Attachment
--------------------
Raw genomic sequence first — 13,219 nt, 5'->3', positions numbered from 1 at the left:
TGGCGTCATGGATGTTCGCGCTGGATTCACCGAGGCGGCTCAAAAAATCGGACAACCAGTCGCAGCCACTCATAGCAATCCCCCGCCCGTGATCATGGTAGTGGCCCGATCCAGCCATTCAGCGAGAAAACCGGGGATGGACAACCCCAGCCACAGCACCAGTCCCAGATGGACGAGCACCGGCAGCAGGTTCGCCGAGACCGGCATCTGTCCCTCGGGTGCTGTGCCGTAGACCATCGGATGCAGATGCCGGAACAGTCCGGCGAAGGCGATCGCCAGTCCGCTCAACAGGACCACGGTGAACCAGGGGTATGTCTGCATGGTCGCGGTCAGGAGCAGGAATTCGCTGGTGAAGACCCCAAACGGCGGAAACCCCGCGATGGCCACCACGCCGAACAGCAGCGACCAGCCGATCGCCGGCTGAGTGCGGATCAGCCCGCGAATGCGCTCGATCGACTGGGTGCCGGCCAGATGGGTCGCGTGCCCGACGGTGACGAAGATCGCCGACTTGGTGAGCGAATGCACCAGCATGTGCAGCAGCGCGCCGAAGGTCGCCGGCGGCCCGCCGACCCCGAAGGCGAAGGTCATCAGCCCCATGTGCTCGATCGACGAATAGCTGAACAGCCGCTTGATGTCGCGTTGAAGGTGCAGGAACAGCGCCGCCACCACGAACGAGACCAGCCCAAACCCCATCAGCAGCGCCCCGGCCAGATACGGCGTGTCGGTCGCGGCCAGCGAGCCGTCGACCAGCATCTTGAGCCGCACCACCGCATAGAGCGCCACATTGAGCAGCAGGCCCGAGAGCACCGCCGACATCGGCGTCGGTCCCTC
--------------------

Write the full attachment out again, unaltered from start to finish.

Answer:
Raw genomic sequence first — 13,219 nt, 5'->3', positions numbered from 1 at the left:
TGGCGTCATGGATGTTCGCGCTGGATTCACCGAGGCGGCTCAAAAAATCGGACAACCAGTCGCAGCCACTCATAGCAATCCCCCGCCCGTGATCATGGTAGTGGCCCGATCCAGCCATTCAGCGAGAAAACCGGGGATGGACAACCCCAGCCACAGCACCAGTCCCAGATGGACGAGCACCGGCAGCAGGTTCGCCGAGACCGGCATCTGTCCCTCGGGTGCTGTGCCGTAGACCATCGGATGCAGATGCCGGAACAGTCCGGCGAAGGCGATCGCCAGTCCGCTCAACAGGACCACGGTGAACCAGGGGTATGTCTGCATGGTCGCGGTCAGGAGCAGGAATTCGCTGGTGAAGACCCCAAACGGCGGAAACCCCGCGATGGCCACCACGCCGAACAGCAGCGACCAGCCGATCGCCGGCTGAGTGCGGATCAGCCCGCGAATGCGCTCGATCGACTGGGTGCCGGCCAGATGGGTCGCGTGCCCGACGGTGACGAAGATCGCCGACTTGGTGAGCGAATGCACCAGCATGTGCAGCAGCGCGCCGAAGGTCGCCGGCGGCCCGCCGACCCCGAAGGCGAAGGTCATCAGCCCCATGTGCTCGATCGACGAATAGCTGAACAGCCGCTTGATGTCGCGTTGAAGGTGCAGGAACAGCGCCGCCACCACGAACGAGACCAGCCCAAACCCCATCAGCAGCGCCCCGGCCAGATACGGCGTGTCGGTCGCGGCCAGCGAGCCGTCGACCAGCATCTTGAGCCGCACCACCGCATAGAGCGCCACATTGAGCAGCAGGCCCGAGAGCACCGCCGACATCGGCGTCGGTCCCTC